Wednesday, August 12, 2009
For more information visit the Re:Start Chattanooga Web site.
There are a million different reasons students find themselves testing for a general education development diploma, says Re:Start director of education Rubi Porter.
“It’s just life gets in the way,” Porter said. “We understand that. You hear it all. You will find out there is no one story that can be told for the whole group. Everyone has an individual story.”
East Brainerd resident Hayden Jordan is one of many students who worked with Re:Start to earn his GED and graduate from the program this summer.
“I’m glad that I can say I’m done until I go to college,” the 17-year-old said. “I’m done with school for now.”
Jordan said drug- and alcohol-related problems prevented him from finishing school at Ooltewah High School.
After alternative school and adult high school, he said, the GED program was a natural next step. A friend recommended Re:Start to guide him.
“They’re great over there,” Jordan said. “They really helped me out. It allowed me to go ahead and get my diploma so I didn’t have to go through any more stuff at Ooltewah, where I would get in trouble.”
Re:Start, The Center for Adult Education, is a state-funded program that prepares students to take the GED tests. The 50-year-old organization was formerly known as READ Chattanooga before changing its name earlier this year to better reflect its role of providing adult education for the community.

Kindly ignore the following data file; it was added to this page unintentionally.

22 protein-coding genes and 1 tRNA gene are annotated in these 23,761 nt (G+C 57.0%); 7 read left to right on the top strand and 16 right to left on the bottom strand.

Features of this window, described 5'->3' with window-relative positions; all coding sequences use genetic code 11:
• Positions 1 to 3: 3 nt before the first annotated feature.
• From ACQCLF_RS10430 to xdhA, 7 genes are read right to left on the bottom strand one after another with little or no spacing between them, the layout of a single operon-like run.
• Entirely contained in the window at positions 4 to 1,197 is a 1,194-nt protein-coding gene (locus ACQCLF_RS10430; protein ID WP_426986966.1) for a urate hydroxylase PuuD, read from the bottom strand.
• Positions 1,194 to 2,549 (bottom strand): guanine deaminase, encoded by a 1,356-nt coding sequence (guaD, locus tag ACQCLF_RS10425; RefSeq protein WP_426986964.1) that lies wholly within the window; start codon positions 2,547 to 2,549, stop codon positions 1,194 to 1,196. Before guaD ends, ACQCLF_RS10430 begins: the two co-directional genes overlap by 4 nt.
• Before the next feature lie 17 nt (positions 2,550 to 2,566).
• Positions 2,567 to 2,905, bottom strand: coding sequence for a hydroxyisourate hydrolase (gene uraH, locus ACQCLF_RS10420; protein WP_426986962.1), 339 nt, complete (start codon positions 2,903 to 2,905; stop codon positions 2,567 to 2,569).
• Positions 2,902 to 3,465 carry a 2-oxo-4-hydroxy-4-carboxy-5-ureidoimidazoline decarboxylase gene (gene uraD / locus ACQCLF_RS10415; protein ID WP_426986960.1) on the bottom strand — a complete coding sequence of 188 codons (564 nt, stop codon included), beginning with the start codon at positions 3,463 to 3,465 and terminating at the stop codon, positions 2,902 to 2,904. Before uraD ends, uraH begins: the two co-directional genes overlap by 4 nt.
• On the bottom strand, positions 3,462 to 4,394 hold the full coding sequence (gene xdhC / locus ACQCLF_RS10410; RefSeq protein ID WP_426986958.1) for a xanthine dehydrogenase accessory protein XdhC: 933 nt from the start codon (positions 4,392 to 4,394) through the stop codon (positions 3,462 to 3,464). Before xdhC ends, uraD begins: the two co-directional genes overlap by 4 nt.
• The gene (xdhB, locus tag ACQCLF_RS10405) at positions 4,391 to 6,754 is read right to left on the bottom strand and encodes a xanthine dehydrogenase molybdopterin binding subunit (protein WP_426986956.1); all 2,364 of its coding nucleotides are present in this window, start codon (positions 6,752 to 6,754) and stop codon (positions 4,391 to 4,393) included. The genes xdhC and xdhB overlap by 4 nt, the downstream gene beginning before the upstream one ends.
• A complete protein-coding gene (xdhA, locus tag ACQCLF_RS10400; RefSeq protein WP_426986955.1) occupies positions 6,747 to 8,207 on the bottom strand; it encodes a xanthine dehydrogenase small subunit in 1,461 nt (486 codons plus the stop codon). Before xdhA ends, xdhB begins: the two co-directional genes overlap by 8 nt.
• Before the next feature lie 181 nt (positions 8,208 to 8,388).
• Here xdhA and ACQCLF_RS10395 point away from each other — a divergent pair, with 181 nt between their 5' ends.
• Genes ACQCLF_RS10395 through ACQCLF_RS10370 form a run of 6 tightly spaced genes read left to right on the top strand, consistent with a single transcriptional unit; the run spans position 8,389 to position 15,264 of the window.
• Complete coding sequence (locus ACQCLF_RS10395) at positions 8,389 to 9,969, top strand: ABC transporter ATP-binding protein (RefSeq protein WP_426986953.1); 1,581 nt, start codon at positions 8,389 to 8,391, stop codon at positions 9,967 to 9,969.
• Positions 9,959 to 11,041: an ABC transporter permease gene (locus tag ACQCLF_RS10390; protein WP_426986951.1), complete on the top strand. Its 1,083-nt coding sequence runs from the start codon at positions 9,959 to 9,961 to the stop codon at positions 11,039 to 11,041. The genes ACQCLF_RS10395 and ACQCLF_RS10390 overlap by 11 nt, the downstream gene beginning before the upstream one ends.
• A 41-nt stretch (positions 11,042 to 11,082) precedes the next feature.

“We know that they start, and many, many times they have to stop out,” Porter said. “They can re-start here.”
Jordan will start classes at Chattanooga State in the fall and may study advertising, an idea he got watching commercials on television.
“I could make a commercial 10 times better than that,” he said. “If somebody came to me with a product and they wanted me to advertise it and get sales, I’m so confident I could do that really well.”
But Jordan said he’ll miss attending OHS and wrestling and playing soccer this fall.
“I just really wanted to have my senior year. That’s my only downside,” Jordan said. “That’s where all my friends are. (OHS) wouldn’t let me go back. I guess I used up all my chances.”
Porter said most Re:Start participants are adults who left high school years ago. She said having children, sick parents or a spouse can make finishing school hard.
“It’s not easy,” Porter said. “When you’re an adult, school is not the priority.”
Porter said GED graduates go on to lead productive lives, some becoming doctors, lawyers and business owners.
“These people have made a big accomplishment in their life,” Porter said.
Porter said a GED diploma requires five tests. Most colleges, she said, accept the GED diploma, and diploma holders also qualify for the Tennessee HOPE scholarship.